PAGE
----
An example of a Source and Destination can be seen below:

If we make it a pure Source Over or Destination Over, it will look as if one image is totally in front of the other:

But if we use, Lighten and Darken, we can get a blend.

  • For Lighten, the brighter part of the image will be on top. In our example, this means the whiter part of the cloud will be in front of the pigeon, making it both in front and behind when blended.
  • For Darken, the darker part of the image will be on top, meaning the darker part of the cloud will be in front of the pigeon.

Another good usage is to use a pure black and white mixture of an image. You’ll get a good blend of the image onto the black and white spots using this mode:

The Brighten or Darken Effect

With some of the modes, we can use them on the same image and it will have an effect.

When we use the same source and destination, most of the modes will have no impact on the blending, as shown below:

However, there are some modes that will have an effect.

Screen: Making it less clear through a screen

Makes the overall picture whiter and brighter. The picture becomes less clear as if you put a screen on top of the picture.

Add: Very bright light striking the image (until white exposed)

Makes the picture really bright by adding the source and destination image together. This makes it look like it has a bright light on it until a part of the picture is white exposed.

Multiply: Darken the image (reducing the light on it)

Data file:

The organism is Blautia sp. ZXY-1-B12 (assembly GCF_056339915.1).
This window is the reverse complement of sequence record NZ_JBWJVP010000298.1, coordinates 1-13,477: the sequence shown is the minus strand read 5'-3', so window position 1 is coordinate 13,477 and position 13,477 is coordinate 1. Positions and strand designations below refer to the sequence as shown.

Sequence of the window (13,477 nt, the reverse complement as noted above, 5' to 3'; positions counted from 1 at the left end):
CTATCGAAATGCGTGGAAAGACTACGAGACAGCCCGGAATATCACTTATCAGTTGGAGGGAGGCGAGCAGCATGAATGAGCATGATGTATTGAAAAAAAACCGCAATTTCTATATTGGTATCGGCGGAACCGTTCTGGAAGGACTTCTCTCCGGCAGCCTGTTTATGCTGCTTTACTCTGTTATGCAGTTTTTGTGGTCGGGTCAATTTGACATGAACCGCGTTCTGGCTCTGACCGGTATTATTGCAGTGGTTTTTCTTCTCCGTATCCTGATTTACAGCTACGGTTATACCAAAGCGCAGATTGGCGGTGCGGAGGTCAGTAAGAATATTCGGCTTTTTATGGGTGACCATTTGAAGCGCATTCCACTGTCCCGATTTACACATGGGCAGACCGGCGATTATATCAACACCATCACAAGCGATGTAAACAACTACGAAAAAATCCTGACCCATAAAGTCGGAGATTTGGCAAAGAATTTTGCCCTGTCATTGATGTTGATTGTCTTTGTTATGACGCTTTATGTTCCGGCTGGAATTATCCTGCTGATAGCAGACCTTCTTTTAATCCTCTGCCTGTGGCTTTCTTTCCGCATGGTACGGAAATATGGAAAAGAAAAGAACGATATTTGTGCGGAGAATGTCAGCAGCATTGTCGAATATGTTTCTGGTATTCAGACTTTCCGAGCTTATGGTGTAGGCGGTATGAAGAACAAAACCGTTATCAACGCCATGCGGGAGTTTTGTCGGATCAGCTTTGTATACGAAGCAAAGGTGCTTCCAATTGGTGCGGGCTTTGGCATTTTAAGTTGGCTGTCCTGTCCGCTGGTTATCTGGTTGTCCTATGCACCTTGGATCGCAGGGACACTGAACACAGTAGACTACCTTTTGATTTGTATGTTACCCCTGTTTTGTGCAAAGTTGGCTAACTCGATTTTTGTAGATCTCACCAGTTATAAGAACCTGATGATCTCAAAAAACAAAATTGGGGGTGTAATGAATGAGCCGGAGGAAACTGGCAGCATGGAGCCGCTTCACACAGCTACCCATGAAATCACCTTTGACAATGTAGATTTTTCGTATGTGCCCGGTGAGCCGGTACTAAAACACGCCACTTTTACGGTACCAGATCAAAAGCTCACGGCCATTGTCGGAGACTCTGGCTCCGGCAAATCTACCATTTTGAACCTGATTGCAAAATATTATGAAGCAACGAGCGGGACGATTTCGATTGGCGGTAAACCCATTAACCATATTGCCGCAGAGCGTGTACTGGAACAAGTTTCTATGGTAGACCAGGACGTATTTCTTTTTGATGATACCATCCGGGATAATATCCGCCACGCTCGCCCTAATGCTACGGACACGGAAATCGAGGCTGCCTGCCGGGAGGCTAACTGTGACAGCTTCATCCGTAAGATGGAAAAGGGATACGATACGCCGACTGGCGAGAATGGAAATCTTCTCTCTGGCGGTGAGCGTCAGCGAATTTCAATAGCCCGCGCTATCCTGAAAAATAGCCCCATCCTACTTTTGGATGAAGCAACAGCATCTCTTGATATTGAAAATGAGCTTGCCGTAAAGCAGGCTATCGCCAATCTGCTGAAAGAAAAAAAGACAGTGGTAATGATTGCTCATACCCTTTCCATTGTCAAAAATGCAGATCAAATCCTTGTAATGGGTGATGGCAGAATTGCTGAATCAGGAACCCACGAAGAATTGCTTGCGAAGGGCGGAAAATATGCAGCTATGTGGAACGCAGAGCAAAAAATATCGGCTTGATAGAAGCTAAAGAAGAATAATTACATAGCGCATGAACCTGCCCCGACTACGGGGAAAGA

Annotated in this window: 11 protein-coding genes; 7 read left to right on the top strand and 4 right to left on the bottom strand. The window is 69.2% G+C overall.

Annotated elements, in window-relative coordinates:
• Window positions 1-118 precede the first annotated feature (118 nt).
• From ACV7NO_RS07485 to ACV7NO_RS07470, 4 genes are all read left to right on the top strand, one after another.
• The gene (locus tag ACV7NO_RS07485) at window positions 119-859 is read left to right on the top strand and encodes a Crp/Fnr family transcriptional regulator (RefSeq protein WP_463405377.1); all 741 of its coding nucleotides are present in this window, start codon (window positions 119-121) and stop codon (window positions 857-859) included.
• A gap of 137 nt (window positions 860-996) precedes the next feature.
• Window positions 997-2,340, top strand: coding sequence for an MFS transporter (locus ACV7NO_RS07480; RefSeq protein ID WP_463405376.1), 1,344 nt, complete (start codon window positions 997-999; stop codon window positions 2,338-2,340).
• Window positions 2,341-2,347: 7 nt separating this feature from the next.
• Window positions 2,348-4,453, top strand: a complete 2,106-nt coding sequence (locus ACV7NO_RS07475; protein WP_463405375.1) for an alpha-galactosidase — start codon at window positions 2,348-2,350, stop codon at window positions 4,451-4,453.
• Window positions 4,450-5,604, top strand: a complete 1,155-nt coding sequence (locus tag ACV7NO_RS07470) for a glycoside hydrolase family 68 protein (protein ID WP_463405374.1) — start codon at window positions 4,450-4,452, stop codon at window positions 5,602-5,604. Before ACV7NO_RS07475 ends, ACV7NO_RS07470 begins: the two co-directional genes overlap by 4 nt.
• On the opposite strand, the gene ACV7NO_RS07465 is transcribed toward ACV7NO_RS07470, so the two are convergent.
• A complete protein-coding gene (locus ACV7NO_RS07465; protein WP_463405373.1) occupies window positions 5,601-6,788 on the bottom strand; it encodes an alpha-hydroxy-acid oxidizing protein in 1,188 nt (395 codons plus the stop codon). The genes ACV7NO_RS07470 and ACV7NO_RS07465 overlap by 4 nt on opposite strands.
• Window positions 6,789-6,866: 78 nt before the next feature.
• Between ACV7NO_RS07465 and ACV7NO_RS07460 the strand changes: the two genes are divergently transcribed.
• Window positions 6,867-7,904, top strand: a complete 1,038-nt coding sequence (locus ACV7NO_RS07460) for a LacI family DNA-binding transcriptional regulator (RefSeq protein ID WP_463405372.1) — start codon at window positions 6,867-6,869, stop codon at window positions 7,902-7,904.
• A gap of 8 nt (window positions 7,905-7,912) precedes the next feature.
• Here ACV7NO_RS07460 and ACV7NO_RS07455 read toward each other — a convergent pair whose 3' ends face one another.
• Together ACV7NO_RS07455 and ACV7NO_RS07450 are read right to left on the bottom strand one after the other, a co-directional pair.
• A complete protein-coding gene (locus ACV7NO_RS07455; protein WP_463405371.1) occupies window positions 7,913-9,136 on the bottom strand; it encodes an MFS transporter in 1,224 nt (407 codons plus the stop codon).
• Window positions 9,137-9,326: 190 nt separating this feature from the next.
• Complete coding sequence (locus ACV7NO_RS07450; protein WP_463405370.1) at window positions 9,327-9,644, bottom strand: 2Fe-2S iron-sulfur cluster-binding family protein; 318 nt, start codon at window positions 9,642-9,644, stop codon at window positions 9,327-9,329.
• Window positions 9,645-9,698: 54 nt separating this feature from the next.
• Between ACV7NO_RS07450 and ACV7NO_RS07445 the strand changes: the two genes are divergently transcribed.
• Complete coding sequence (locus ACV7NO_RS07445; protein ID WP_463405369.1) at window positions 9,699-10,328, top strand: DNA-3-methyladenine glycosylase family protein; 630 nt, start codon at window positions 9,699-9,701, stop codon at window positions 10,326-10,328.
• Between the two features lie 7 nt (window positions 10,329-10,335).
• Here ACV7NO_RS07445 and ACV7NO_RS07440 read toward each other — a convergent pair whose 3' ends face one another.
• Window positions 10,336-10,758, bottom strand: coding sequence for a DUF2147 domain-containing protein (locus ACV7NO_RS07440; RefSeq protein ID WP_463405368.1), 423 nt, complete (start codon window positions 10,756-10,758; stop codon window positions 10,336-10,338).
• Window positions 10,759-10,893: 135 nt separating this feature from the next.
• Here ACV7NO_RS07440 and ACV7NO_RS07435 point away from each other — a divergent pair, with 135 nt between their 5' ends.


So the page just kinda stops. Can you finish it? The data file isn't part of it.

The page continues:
Multiplying two image’s color pixels together makes it darker, as the color of the image is considered to be between zero and one. Multiplying two decimal points will return a smaller number, hence making it overall darker.

Overlay: Sharpen the image with better contrast

This is an interesting mode, as it darkens the darker pixels and brightens the whiter pixels. It expands or contracts the image making it sharper.

Look at it overall…

Just for comparison side by side…

The Blending, Brighten, and Darken Effect

Above we looked at the effect of having two of the same images. However, we could also apply the modes to two different images. How much the destination covers the front image changes from mode to mode.

Below are the two images used for our experiment:

I arranged the seven modes below based on how much the cloud is covering the dragon, as well as the brightness of the cloud.

Putting them in a loop, we could animate it and produce the image sequence below:

Why isn’t the multiply mode used above?

If you noticed above, I didn’t add the Multiply mode. This is not because it is too dark to fit in.

The reason is the Multiply mode only shows the image pixels if both the source AND the destination is not transparent. The blending doesn’t produce the entire source image, because the destination image has transparent sides as well.

Nonetheless, it does have other uses.

It can be used for dark color patching, with a destination image that only has white instead of transparent color.

Check out below where the dragon has been patched with the black color:

I hope you found reading this fun and beneficial. I believe there are more creative usages of PorterDuff. If you find an interesting usage of it, please respond and share, so that others could benefit from it.

Here is the code that you can use to experiment:

If you would like to just perform some image processing on a single image, you could check out the below blog

I hope this piece was helpful to you. Please check out my other topics here.

Better Programming

Advice for programmers.


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Learning and Sharing Android and iOS Development

Better Programming

Advice for programmers.